The top court in South Africa has found that parliament failed to hold South African President Jacob Zuma accountable over a public funding case.

The ruling said parliament has to comply with its constitutional duties and set up impeachment proceedings.

Opposition groups brought the case to the court, hoping to trigger impeachment proceedings of President Zuma in parliament.

Judge Chris Jafta stressed that the assembly had failed to hold the president accountable.

“The assembly must put in place a mechanism that could be used for the removal of the president from office,” he added.

However, the court made itself clear that it could not intervene with the process in parliament and that it had no power to order an impeachment.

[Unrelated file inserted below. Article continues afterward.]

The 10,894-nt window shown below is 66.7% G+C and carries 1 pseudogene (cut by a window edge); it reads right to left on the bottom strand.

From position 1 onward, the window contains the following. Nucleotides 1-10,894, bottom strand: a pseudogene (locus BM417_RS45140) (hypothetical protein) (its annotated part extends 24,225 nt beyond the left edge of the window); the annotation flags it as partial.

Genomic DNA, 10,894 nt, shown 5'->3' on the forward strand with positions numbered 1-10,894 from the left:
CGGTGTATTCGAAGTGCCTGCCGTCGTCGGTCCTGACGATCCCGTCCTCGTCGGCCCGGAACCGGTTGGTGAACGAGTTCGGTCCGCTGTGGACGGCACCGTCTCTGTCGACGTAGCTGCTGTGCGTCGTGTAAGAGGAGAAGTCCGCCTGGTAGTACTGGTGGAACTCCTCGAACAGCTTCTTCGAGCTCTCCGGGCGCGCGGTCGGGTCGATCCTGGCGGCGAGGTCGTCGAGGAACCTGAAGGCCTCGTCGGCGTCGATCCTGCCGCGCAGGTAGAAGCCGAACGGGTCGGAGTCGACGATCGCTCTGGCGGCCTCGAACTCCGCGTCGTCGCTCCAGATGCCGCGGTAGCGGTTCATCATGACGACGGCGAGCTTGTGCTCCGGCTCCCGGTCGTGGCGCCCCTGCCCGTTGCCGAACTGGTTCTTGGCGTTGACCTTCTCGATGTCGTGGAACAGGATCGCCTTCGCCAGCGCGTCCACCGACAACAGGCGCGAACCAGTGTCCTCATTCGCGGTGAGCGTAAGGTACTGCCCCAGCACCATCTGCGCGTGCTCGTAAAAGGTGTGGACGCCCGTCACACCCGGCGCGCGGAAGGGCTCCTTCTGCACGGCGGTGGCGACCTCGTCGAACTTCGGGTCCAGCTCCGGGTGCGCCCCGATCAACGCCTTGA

But the dissenting Chief Justice Mogoeng Mogoeng said the ruling was a clear case of judicial overreach.

Mr Zuma was accused of mishandling $15 million USD state money, using it for his own personal interest to upgrade his private house.

In March 2016, the court had previously given a ruling saying that the president had failed to address a watchdog’s findings and ordered the president to pay some of the money back.

The Treasury deemed a $631,000 USD president’s reimbursement to be reasonable.

Parliament then debated the matter and Mr Zuma survived a no-confidence vote, but Friday’s court ruling said that the procedures it followed were insufficient.

Mr Zuma has been hit by a number of corruption allegations, all of which he has strongly denied.

However, the 75-year old president is expected to remain in the office until general elections which will be held in 2019.


More details to follow. Image 1 of Jacob Zuma from CNN.

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